The marriage of Joseph and Mary

Super Flumina

under the patronage of St Joseph and St Dominic

By the rivers of Babylon there we sat and wept, remembering Zion;
on the poplars that grew there we hung up our harps. . . Ps 136

St Dominic


Philosophy behind this website

Professor Solomon's Introduction to Philosophy

11th September 2001


Australia's Catholic Bishops

Australian Catholic Bishops should say

Australia's Support for Legislation Worthy of Adolf Hitler


Bill of Rights




Church's Fathers & Doctors

Church's Teaching on Divorce, Contraception and Human Sexuality

Compatible sites


David Attenborough

Defamation of Catholicism

Discipline & the Child

Dismissal of the Whitlam Government

Economic Problems

Evangelium Vitae 73



Freemasonry & the Church

God is not Material

Harry Potter



Letter of St Paul to the Hebrews

Mary MacKillop

Miscellaneous Papers



Moral Issues

Non-directional Counselling

Papers written by others


Politicians & the Catholic Church

Pope Benedict XVI

Pope Leo XIII

Pope Pius XII

Popes on St Thomas



Religious Freedom

Questions for Catholic Parents in Parramatta

Research Involving Embryos Bill - Letter to the Prime Minister

Sts John Fisher & Thomas More

Science and Philosophy


Subversion of Catholic Education


Thomas Merton

Vatican II

For young readers:

Myall Lakes Adventure

© 2006 Website by Netvantage



I. Spem in Alium

This is a republication of an article which appeared on this website in September 2007.  The majestic Latin motet for 40 voices which is its subject was written by (Catholic) Thomas Tallis in sixteenth century England.  Many assert he did so during the reign of Queen Elizabeth [1558 - 1603], but American conductor and musicologist George Steel has made a compelling argument for the reign of Catholic Queen Mary Tudor [1553-1558]. more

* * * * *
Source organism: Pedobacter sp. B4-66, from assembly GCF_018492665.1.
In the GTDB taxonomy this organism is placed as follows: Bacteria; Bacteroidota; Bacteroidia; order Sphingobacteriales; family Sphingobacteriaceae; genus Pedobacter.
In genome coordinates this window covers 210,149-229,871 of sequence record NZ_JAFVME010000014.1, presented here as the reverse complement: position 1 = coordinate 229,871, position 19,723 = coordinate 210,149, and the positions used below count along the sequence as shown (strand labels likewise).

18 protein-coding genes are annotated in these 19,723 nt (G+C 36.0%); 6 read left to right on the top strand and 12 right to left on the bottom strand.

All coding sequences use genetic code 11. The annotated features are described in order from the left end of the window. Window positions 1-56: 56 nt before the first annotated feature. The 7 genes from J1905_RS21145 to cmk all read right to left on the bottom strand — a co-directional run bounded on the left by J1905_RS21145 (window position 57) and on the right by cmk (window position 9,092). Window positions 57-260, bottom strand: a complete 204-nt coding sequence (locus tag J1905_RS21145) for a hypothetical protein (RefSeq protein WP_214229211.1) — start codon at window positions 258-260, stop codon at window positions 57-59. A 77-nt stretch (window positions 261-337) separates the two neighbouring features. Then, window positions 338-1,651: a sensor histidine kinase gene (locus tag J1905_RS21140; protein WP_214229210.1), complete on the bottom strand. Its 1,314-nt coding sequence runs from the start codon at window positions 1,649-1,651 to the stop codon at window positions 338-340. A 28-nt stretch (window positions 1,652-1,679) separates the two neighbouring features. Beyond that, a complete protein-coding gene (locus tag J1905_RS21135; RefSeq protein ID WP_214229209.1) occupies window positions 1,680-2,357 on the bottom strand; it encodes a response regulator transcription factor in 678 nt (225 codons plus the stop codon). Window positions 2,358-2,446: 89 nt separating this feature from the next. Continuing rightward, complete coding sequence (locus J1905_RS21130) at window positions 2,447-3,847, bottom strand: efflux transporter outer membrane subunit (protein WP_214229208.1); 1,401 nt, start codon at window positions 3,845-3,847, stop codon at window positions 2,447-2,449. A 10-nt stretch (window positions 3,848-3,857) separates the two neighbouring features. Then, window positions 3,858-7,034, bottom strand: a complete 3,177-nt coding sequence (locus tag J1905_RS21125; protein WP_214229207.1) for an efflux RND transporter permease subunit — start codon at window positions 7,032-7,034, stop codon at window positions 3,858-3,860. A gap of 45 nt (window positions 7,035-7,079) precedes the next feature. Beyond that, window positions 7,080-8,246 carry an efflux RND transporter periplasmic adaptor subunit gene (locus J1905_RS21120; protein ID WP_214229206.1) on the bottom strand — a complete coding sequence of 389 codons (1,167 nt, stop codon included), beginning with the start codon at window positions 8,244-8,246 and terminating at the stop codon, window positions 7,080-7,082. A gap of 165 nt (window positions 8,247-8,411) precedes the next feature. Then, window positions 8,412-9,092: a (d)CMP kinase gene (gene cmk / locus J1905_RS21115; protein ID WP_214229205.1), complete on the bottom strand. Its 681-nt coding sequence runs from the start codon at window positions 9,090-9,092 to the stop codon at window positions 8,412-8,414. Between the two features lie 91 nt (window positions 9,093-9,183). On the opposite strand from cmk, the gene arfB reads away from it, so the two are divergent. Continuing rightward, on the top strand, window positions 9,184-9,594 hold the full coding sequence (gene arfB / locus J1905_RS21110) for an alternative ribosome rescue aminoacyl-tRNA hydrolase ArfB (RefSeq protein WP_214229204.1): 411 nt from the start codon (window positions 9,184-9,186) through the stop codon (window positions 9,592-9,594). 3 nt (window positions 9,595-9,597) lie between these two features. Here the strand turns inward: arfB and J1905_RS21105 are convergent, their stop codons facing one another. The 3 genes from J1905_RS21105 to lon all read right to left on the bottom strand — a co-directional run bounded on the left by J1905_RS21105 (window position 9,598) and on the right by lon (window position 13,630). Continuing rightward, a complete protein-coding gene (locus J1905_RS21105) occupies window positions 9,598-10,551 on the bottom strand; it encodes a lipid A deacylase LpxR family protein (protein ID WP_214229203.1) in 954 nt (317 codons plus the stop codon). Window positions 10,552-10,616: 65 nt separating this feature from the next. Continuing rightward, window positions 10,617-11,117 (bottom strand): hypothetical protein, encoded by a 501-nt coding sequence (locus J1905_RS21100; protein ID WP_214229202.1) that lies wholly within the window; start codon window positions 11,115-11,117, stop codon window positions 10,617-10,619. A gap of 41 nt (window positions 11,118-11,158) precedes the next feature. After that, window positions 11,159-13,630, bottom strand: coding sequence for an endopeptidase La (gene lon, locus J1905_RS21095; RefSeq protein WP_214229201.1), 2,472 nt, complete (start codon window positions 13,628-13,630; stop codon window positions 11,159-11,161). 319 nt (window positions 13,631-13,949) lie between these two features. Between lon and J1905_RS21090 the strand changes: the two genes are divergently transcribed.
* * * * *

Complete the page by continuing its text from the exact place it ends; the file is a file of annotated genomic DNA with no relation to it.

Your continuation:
II. Mary Tudor

The first Queen of England reigned for just five and a half years.  She was the last Catholic to do so.  Her attempts to return the English realm to the Faith were largely defeated by the harm already done by her father, Henry VIII.  more

III. Review of Phoenix from the Ashes

Here we review this important book of H J A Sire which is as admirable as it is timely.  more

IV. Splendour of the Middle Ages: the Majestic Influence of the Catholic Church on Mankind

This is a reproduction of part of chapter 2 of H J A Sire’s Phoenix from the Ashes (Kettering Ohio, 2015) where the author nails the lies purveyed by Protestant and agnostic commentators down the centuries about the effects wrought in society under the influence of the Catholic Church in the Middle Ages.

The author notes the adoption, under the Church’s influence during that splendid time of all that was best in other civilisations ; of her insistence on the universality of truth across every discipline and the acceptance, and worth, of the need for debate and disputation to arrive at the truth ; of the laying then of the foundations of the science of logic and of modern science ; of the elaboration, in the face of great opposition, of the one true philosophy grounded in reality (to the exclusion of all ideology) ; of the establishment of the roots of democracy ; of the origins of the university, the hospital, and of a dozen other institutions we take for granted in the modern world, institutions over whose provenance we never trouble ourselves such is the arrogance of modern parochialism.

The reproduction of the part of chapter 2 may be found here.

V. King Richard III & the Rise of the House of Tudor

The recovery of the remains of the last Yorkist King of England serves as a catalyst for a fresh study of the man, as of his betrayal into the hands of a man who had no legitimate claim to the English Crown.  The evils flowing from this disruption of right order are with us today (note: a simplified family tree has been added at the request of several readers).  more